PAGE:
Wednesday’s vote on Assisted Suicide in the Dáíl was greeted with dismay by many people living with a terminal illness and their families.

The Bill allows doctors to help people with a terminal illness to die by suicide. Critics point out that a suicide request could be made after a diagnosis is received and that the evidence of medical experts, a majority of whom who are strongly opposed to the bill, is being ignoed.

While campaigner Vicky Phelan has become strongly associated with the Assisted Suicide bill, other terminally ill people sharply disagreed with that stance on social media.

One man said that it should be described as a “Killing the Seriously Ill Bill”, and shared that he had a terminal illness, Chronic obstructive pulmonary disease, with less than 20% lung capacity.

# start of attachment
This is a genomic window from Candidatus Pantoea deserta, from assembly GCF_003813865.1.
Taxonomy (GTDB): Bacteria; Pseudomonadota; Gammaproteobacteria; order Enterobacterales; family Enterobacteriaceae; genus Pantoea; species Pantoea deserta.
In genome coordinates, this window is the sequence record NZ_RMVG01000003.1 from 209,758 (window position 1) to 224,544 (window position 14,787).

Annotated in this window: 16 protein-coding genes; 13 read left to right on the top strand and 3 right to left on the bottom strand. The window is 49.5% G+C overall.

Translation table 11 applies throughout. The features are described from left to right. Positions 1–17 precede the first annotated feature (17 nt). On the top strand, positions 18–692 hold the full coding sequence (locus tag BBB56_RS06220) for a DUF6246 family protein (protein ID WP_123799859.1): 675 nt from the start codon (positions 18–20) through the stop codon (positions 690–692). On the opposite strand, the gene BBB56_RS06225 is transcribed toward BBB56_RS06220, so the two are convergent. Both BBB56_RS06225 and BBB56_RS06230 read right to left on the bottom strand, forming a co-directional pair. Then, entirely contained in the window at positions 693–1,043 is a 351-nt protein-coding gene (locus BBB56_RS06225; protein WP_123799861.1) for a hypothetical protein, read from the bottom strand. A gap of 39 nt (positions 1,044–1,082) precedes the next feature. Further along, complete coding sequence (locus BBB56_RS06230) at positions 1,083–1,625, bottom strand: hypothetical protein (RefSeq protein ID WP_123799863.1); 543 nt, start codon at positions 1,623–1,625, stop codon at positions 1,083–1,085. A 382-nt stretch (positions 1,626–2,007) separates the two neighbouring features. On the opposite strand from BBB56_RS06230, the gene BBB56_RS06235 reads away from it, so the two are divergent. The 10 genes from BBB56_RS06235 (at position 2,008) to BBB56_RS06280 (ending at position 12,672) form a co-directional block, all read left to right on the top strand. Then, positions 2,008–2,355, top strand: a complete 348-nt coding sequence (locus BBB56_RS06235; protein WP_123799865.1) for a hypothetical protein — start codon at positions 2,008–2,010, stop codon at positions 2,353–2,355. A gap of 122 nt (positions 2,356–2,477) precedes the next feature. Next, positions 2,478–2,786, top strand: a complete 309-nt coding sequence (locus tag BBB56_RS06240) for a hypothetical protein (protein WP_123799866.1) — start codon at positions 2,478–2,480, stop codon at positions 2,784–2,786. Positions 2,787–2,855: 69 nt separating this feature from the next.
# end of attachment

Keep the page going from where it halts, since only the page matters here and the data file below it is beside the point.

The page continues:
“I am stage 4 COPD and have already outlived my prognosis twice,” he wrote. “How many old and sick will be persuaded to end their lives?

 

He also said that pain could be relieved and managed but that “old and terminally ill will  be persuaded by greedy relatives to opt for “assisted dying.” Of that you can be sure.”

A mum of a daughter with a life threatening illness said that “As the mother of a daughter with a life threatening illness” she was “very sad to see the assisted suicide/dying & euthanasia bill pass this second stage”.

 

She also explained that she was a palliative care doctor and that a lot can be done to alleviate symptoms for most people.

Meanwhile, Ms Joan Freeman, Pieta House founder,  says she has concerns the legislation is being rushed through  – and called for a referendum on the issue.

“This is about life and death and once that comes into play, if it does in Ireland, it throws up so many difficult issues,” she said.